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Pensions need to understand longevity swap obligations: Aon Hewitt


Pension fund trustees and sponsors need to ensure that they fully understand their obligations before entering into longevity swaps, particularly if they bypass intermediaries using new methods of direct access to reinsurance, according to advice from Aon Hewitt.

Aon Hewitt, the retirement, pensions and health solutions arm of insurance and reinsurance broker Aon, said that it welcomes the wide range of developments seen in the longevity swap and hedging market in 2014, but warned trustees and sponsors that they need to ensure they appreciate some of the obligations they taken on.

So far, pension fund longevity swap transactions have involved the use of one or more global reinsurance firms to ultimately assume the risk. However, reinsurance firms are unable to underwrite business directly with UK pension funds, meaning that a third party intermediary is often required.

Martin Bird, senior partner and head of risk settlement at Aon Hewitt commented; “Intermediaries in longevity swap transactions typically carry out a number of functions. Primarily, they allow the fund to access the reinsurance market, but they also carry out the lion’s share of the servicing of the contract and perform all the necessary calculations, as well as providing credit risk protection against the reinsurers – many of whom like to use offshore subsidiaries to write this type of business.”

Traditionally, Aon Hewitt notes, either a UK bank or insurer has acted as the intermediary, between the pension fund and the reinsurance market. Up until the start of 2014 every longevity swap transactions completed had used this model, with Legal & General and Deutsche Bank the two most prominent intermediaries in the UK market.

Martin Bird continued; “2014 has seen a major change in the approach to intermediation. We have advised on a number of new solutions which have made the headlines over the year. The Phoenix Group Trustees, having the benefit of an insurance sponsor, has carried out a longevity swap transaction using a sponsor owned insurer as the intermediary, and Aviva has done the same. The BT Trustees have set up and own their own insurance company in Guernsey to carry out these intermediation functions. All of these new structures are known as ‘self-intermediation’.”

Aon Hewitt notes that setting up and owning its own intermediary is not without risks and complexities for pension schemes. A number of new solutions have been designed by the traditional longevity risk transfer market to mitigate the risks associated with self-intermediation, but still offering most of the price improvement, as they seek to hold onto this business.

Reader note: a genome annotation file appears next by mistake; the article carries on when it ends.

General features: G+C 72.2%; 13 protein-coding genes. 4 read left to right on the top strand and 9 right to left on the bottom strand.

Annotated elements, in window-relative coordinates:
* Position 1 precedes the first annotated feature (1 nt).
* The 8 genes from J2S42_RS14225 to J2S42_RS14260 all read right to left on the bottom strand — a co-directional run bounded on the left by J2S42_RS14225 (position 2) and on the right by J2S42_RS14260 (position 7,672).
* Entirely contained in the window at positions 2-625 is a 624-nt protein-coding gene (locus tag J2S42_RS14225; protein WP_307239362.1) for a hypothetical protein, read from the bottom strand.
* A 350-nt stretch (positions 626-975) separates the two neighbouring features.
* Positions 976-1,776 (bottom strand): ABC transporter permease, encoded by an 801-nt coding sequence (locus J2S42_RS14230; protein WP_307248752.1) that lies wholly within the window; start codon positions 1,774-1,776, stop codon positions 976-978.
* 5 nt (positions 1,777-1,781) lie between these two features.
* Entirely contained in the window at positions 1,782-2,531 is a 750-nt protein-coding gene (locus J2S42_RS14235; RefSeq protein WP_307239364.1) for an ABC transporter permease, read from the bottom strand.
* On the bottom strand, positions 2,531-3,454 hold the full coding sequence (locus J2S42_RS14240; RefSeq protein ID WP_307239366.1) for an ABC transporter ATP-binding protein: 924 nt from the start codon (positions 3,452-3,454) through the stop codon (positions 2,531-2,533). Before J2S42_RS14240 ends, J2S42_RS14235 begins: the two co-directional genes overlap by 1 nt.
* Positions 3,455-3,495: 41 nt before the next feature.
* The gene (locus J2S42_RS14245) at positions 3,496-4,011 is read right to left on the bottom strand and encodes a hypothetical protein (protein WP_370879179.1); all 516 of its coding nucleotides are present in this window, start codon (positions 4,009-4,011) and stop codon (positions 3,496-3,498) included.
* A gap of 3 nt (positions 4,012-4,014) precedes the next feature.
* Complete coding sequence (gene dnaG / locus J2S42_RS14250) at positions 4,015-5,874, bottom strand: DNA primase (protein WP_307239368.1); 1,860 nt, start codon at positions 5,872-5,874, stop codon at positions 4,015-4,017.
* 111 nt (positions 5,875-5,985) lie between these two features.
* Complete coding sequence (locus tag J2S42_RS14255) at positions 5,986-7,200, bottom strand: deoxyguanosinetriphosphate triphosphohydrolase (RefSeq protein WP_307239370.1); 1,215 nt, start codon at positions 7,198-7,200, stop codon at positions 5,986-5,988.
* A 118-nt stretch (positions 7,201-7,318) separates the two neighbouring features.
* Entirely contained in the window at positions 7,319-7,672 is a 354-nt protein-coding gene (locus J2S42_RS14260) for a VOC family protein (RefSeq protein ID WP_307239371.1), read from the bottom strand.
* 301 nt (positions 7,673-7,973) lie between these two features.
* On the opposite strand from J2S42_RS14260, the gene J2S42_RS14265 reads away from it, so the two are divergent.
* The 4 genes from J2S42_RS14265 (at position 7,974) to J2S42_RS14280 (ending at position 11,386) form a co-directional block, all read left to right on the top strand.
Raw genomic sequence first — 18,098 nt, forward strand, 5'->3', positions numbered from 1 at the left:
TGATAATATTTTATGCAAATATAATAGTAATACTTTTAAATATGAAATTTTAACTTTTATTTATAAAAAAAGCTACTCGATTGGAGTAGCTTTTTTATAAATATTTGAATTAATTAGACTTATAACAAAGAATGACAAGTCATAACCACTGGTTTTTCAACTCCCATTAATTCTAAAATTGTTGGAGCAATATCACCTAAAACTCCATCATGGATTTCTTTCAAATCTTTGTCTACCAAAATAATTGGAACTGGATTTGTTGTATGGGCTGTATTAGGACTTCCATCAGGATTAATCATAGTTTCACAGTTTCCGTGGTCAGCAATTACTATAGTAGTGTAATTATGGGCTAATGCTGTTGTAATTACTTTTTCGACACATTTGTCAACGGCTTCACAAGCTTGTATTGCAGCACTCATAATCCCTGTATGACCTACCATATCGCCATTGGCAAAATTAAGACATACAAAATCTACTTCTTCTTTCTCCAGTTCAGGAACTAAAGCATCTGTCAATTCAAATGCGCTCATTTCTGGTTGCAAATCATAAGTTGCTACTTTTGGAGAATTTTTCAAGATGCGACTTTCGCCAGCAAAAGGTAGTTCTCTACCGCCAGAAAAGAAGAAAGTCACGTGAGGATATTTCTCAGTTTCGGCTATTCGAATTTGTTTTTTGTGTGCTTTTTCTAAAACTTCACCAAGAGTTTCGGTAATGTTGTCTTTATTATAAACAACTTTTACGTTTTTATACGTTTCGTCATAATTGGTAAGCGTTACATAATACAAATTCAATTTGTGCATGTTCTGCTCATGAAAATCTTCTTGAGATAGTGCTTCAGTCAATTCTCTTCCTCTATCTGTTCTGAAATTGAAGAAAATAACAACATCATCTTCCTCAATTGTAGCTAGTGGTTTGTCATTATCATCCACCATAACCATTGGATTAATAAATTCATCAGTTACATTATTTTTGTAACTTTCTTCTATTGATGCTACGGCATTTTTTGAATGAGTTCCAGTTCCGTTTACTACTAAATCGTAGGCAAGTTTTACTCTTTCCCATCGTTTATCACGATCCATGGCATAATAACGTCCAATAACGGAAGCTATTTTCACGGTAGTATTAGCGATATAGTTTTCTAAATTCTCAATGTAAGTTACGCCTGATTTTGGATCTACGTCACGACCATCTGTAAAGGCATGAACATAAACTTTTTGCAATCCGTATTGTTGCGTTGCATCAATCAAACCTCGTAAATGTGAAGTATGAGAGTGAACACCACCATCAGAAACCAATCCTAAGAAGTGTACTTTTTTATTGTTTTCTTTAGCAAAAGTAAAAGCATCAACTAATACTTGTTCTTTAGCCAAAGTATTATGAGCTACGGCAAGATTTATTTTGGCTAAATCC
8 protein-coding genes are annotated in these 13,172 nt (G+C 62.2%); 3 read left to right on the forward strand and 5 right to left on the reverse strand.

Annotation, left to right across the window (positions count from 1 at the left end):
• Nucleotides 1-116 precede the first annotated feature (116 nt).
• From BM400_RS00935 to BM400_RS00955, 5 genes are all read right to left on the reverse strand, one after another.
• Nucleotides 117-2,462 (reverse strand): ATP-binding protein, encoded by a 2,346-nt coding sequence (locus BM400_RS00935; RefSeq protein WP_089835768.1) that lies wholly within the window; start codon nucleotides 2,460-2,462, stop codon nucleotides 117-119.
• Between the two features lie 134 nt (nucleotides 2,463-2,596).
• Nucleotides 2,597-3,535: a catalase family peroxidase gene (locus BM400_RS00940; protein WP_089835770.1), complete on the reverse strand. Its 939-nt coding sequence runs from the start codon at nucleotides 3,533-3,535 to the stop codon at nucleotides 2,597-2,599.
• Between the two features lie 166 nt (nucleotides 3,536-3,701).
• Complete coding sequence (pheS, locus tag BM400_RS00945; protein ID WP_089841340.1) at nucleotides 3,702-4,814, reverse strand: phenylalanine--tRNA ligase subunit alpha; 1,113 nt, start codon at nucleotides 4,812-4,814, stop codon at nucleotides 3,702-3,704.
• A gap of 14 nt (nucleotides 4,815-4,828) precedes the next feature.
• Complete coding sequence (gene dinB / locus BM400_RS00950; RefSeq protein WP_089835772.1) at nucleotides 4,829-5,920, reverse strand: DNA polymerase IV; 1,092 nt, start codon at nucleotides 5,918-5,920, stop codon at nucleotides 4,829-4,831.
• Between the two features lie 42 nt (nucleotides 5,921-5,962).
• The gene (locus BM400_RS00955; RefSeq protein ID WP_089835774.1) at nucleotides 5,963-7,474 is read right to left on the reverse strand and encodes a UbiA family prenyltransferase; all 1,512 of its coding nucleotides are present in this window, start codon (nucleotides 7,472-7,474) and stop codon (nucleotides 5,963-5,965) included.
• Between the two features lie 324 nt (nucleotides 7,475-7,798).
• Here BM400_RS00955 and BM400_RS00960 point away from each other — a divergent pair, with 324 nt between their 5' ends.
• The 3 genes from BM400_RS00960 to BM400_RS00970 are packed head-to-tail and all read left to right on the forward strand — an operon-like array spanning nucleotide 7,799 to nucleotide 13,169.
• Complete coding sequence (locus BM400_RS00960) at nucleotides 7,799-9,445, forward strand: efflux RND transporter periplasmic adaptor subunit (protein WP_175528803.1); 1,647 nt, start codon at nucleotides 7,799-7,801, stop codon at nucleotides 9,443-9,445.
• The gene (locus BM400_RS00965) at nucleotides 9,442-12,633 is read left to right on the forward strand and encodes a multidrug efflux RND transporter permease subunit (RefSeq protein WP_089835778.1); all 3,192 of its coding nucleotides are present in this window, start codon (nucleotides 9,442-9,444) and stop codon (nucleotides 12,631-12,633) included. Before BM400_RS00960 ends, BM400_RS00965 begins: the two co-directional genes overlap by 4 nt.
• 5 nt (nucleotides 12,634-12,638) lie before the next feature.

Matt Wilmington, partner in the risk settlement group at Aon Hewitt added; “The primary driver for opting for self-intermediation has been cost. Traditionally, a pension fund may have paid 1% to 1.5% to a bank or insurer to intermediate the swap. While this can represent good value for sub-£3 billion funds, the costs can begin to outweigh the benefits when transaction sizes grow into the multi-billions. New solutions with pricing structures which do not depend on scale have therefore been sought.

“Self-intermediation is one such option, but for the fund owning the intermediary this can be fraught with practical, legal and regulatory risks as well as the additional complexity of establishing the vehicle and negotiating the reinsurance contracts. Furthermore, the use of offshore arrangements also introduces a significantly greater governance burden that needs to be thoroughly evaluated and understood.”

Interestingly just yesterday Towers Watson launched a new solution where it offers pension funds a cell in a Guernsey insurance vehicle as a way to disintermediate the market. This allows pensions to get closer to the reinsurance market, owning the transaction and taking out the traditional middle man.

Matt Wilmington added; “A middle ground solution has been made available in which the bank or insurer accepts these risks and provides expertise, but the fund faces the credit risk of the reinsurers. The cost of this type of solution is very similar to self-ownership and we expect a number of larger funds to carry out this type of transaction in the coming months. Trustees and sponsors thinking of entering into a longevity swap should be aware of all of these options, assess the relative value of each against the potential additional risks they are taking on and ensure that they make a fully informed decision about which structure is most suitable to meet their needs.”

Aon Hewitt is right to warn of the risks and obligations associated with removing the intermediary, with pension schemes then taking on more responsibility for their own longevity swap transaction. However this is an efficient step towards reducing costs and friction in longevity swap transactions and as a result we expect this trend of disintermediation will continue.

Also read:

Towers Watson gives pensions direct access to longevity reinsurance capacity.

OECD calls for capital markets to embrace longevity risk hedging.

New research allows longevity swap basis risk to be better assessed.

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